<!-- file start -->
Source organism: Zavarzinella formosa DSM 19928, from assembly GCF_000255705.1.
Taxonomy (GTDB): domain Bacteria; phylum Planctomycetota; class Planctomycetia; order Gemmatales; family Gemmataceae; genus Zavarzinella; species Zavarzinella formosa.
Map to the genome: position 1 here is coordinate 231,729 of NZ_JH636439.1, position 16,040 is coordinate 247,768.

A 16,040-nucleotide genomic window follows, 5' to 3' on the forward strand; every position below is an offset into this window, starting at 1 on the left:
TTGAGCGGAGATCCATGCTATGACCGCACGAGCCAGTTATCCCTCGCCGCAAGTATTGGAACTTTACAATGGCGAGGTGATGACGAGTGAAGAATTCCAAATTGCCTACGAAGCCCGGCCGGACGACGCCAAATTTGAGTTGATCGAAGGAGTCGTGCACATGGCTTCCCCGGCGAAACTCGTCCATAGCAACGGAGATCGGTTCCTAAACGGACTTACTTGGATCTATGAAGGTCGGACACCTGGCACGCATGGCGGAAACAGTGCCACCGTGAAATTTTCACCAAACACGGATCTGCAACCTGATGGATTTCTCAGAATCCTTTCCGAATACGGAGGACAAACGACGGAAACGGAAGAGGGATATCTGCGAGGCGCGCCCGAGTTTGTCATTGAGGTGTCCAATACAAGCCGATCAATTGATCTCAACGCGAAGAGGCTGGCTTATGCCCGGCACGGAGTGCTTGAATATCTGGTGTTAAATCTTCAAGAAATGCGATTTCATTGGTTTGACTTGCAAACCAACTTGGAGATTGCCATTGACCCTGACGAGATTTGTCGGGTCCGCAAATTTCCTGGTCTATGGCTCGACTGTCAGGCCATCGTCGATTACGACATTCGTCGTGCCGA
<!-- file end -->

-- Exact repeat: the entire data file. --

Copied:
Source organism: Zavarzinella formosa DSM 19928, from assembly GCF_000255705.1.
Taxonomy (GTDB): domain Bacteria; phylum Planctomycetota; class Planctomycetia; order Gemmatales; family Gemmataceae; genus Zavarzinella; species Zavarzinella formosa.
Map to the genome: position 1 here is coordinate 231,729 of NZ_JH636439.1, position 16,040 is coordinate 247,768.

A 16,040-nucleotide genomic window follows, 5' to 3' on the forward strand; every position below is an offset into this window, starting at 1 on the left:
TTGAGCGGAGATCCATGCTATGACCGCACGAGCCAGTTATCCCTCGCCGCAAGTATTGGAACTTTACAATGGCGAGGTGATGACGAGTGAAGAATTCCAAATTGCCTACGAAGCCCGGCCGGACGACGCCAAATTTGAGTTGATCGAAGGAGTCGTGCACATGGCTTCCCCGGCGAAACTCGTCCATAGCAACGGAGATCGGTTCCTAAACGGACTTACTTGGATCTATGAAGGTCGGACACCTGGCACGCATGGCGGAAACAGTGCCACCGTGAAATTTTCACCAAACACGGATCTGCAACCTGATGGATTTCTCAGAATCCTTTCCGAATACGGAGGACAAACGACGGAAACGGAAGAGGGATATCTGCGAGGCGCGCCCGAGTTTGTCATTGAGGTGTCCAATACAAGCCGATCAATTGATCTCAACGCGAAGAGGCTGGCTTATGCCCGGCACGGAGTGCTTGAATATCTGGTGTTAAATCTTCAAGAAATGCGATTTCATTGGTTTGACTTGCAAACCAACTTGGAGATTGCCATTGACCCTGACGAGATTTGTCGGGTCCGCAAATTTCCTGGTCTATGGCTCGACTGTCAGGCCATCGTCGATTACGACATTCGTCGTGCCGA